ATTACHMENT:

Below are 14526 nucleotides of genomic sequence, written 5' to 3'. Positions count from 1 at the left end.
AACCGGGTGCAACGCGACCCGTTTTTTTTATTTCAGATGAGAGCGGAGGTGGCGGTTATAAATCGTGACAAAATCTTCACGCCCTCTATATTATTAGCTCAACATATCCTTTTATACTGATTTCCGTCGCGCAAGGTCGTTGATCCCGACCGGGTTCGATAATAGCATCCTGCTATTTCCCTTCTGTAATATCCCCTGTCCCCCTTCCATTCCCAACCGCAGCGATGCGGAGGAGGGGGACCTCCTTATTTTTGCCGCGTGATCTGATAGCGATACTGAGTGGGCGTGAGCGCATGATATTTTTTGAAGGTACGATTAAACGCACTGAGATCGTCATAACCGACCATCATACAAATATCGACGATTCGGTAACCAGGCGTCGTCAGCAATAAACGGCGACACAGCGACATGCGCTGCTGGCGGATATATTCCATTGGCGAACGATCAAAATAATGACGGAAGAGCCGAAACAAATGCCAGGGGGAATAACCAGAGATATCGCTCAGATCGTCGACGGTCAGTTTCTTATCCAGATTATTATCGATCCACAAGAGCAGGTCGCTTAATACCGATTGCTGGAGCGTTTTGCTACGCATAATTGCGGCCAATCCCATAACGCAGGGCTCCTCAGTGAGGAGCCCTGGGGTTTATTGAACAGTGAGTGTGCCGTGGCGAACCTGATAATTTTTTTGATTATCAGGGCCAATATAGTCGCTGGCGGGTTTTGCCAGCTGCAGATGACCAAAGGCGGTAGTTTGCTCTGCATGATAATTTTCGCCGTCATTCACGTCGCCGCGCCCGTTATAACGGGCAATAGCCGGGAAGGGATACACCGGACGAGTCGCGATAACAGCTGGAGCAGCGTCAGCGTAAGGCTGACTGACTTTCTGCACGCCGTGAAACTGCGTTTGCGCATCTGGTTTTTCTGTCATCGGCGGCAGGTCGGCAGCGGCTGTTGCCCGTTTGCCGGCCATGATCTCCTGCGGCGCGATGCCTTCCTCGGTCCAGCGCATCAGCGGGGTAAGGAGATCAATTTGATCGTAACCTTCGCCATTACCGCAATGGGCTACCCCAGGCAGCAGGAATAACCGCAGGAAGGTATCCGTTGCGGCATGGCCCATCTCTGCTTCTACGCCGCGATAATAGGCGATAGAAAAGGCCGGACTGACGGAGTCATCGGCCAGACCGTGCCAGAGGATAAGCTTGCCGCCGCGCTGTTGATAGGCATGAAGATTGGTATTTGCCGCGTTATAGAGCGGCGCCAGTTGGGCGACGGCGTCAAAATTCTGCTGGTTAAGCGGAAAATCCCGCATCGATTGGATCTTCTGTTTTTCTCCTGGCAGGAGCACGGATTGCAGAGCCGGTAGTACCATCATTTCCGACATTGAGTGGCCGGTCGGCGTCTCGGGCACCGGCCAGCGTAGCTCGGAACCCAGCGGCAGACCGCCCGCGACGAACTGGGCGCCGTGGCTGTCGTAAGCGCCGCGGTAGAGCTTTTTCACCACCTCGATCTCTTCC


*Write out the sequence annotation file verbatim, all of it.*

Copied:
Below are 14526 nucleotides of genomic sequence, written 5' to 3'. Positions count from 1 at the left end.
AACCGGGTGCAACGCGACCCGTTTTTTTTATTTCAGATGAGAGCGGAGGTGGCGGTTATAAATCGTGACAAAATCTTCACGCCCTCTATATTATTAGCTCAACATATCCTTTTATACTGATTTCCGTCGCGCAAGGTCGTTGATCCCGACCGGGTTCGATAATAGCATCCTGCTATTTCCCTTCTGTAATATCCCCTGTCCCCCTTCCATTCCCAACCGCAGCGATGCGGAGGAGGGGGACCTCCTTATTTTTGCCGCGTGATCTGATAGCGATACTGAGTGGGCGTGAGCGCATGATATTTTTTGAAGGTACGATTAAACGCACTGAGATCGTCATAACCGACCATCATACAAATATCGACGATTCGGTAACCAGGCGTCGTCAGCAATAAACGGCGACACAGCGACATGCGCTGCTGGCGGATATATTCCATTGGCGAACGATCAAAATAATGACGGAAGAGCCGAAACAAATGCCAGGGGGAATAACCAGAGATATCGCTCAGATCGTCGACGGTCAGTTTCTTATCCAGATTATTATCGATCCACAAGAGCAGGTCGCTTAATACCGATTGCTGGAGCGTTTTGCTACGCATAATTGCGGCCAATCCCATAACGCAGGGCTCCTCAGTGAGGAGCCCTGGGGTTTATTGAACAGTGAGTGTGCCGTGGCGAACCTGATAATTTTTTTGATTATCAGGGCCAATATAGTCGCTGGCGGGTTTTGCCAGCTGCAGATGACCAAAGGCGGTAGTTTGCTCTGCATGATAATTTTCGCCGTCATTCACGTCGCCGCGCCCGTTATAACGGGCAATAGCCGGGAAGGGATACACCGGACGAGTCGCGATAACAGCTGGAGCAGCGTCAGCGTAAGGCTGACTGACTTTCTGCACGCCGTGAAACTGCGTTTGCGCATCTGGTTTTTCTGTCATCGGCGGCAGGTCGGCAGCGGCTGTTGCCCGTTTGCCGGCCATGATCTCCTGCGGCGCGATGCCTTCCTCGGTCCAGCGCATCAGCGGGGTAAGGAGATCAATTTGATCGTAACCTTCGCCATTACCGCAATGGGCTACCCCAGGCAGCAGGAATAACCGCAGGAAGGTATCCGTTGCGGCATGGCCCATCTCTGCTTCTACGCCGCGATAATAGGCGATAGAAAAGGCCGGACTGACGGAGTCATCGGCCAGACCGTGCCAGAGGATAAGCTTGCCGCCGCGCTGTTGATAGGCATGAAGATTGGTATTTGCCGCGTTATAGAGCGGCGCCAGTTGGGCGACGGCGTCAAAATTCTGCTGGTTAAGCGGAAAATCCCGCATCGATTGGATCTTCTGTTTTTCTCCTGGCAGGAGCACGGATTGCAGAGCCGGTAGTACCATCATTTCCGACATTGAGTGGCCGGTCGGCGTCTCGGGCACCGGCCAGCGTAGCTCGGAACCCAGCGGCAGACCGCCCGCGACGAACTGGGCGCCGTGGCTGTCGTAAGCGCCGCGGTAGAGCTTTTTCACCACCTCGATCTCTTCC